I received “The Mighty Queens of Freeville: A Mother, A Daughter and the People Who Raised Them” for review last week and couldn’t wait to dig into what sounded like Divine Secrets of the Ya-Ya Sisterhood by Rebecca Wells.
A small town girl myself, I was interested to read about “the town that raised them” as Amy Dickinson (a very famous advice columnist in the US) goes through a divorce and raised her daughter on her own.
At the beginning, I didn’t like Amy because she was a housewife of the worst kind and seemed like the typical “victim” of a divorce:
‘how stale our marriage was’, ‘how trapped he felt’ and ‘he used the word “nag”.
She also came across as self-centered because
…she blamed her husband entirely for the end of their marriage (when he eventually moved to Russia with his girlfriend) and
…her clinging on to her daughter Emily made it really difficult for the little girl to leave her for a trip to New York with her father.
I’m glad she saw sense in what “Nasir” the taxi driver told her (which none of her close friends did) and changed her attitude towards the father-daughter visitations:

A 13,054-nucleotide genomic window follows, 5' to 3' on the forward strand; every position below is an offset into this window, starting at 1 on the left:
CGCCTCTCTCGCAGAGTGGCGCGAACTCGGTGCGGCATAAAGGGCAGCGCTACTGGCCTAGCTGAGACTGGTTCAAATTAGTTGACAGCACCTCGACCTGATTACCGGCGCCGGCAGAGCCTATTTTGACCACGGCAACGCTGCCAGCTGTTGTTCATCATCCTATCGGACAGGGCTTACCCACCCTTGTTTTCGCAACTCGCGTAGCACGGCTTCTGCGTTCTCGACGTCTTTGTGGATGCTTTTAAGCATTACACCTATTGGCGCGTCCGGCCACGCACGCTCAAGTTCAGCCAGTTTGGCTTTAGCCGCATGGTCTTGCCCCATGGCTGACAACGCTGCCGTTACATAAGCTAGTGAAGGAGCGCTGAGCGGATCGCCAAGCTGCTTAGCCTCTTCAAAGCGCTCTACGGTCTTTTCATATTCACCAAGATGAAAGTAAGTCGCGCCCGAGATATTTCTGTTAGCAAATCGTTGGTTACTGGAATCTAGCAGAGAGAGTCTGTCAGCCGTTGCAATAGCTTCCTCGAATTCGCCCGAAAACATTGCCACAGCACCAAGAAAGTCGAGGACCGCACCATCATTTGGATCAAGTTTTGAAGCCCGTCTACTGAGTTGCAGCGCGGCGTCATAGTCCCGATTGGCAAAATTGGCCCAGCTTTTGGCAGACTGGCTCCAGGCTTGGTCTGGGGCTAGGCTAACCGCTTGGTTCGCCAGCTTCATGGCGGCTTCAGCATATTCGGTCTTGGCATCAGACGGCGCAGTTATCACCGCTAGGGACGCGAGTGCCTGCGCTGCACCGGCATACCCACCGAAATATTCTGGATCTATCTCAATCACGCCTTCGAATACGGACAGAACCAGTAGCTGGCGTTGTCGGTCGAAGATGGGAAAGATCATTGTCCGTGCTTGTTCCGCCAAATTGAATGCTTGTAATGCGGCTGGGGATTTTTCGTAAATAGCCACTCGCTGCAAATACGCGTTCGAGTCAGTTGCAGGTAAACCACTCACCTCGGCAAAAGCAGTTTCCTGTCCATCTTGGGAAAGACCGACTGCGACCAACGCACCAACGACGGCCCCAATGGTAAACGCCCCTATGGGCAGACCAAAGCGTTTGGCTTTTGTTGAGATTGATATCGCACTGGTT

“Well, even if you don’t like it, you must pretend that you do. It’s for the girl’s sake. If you don’t want her to go, then she’ll know it and she won’t want to go…”
Amy starts a new life in Washington DC but visits her hometown Freeville frequently and had readable situations involding
I’m glad that Amy found herself again at the end, trusts her daughter, Emily. to become her own woman and also falls in love again…
If anything, “The Mighty Queens of Freeville: (renamed) A Story of Surprising Second Chances” shows married women what NOT to do and divorced women the tough journey ahead AND a new life of possibilities.
I have a friend who’s divorced with a kid – she’s a beautiful and intelligent woman, who like Amy, puts her kid first before dating men.
I don’t think she’s found a man who can accept her on her own terms yet – I’d really love to give her this book and hope that she’ll find Amy’s story a hopeful, if not inspiring one.
If Amy Dickinson happens to read this review, I hope that she’ll come out with a sequel – this time, a novel that truly focuses on the “town” that raised her and her daughter
Mighty Queens of Freeville, The: A Mother, a Daughter, and the Town That Raised Them
by Amy Dickinson
Hardcover: 240 pages
Publisher: Hyperion (February 3, 2009)
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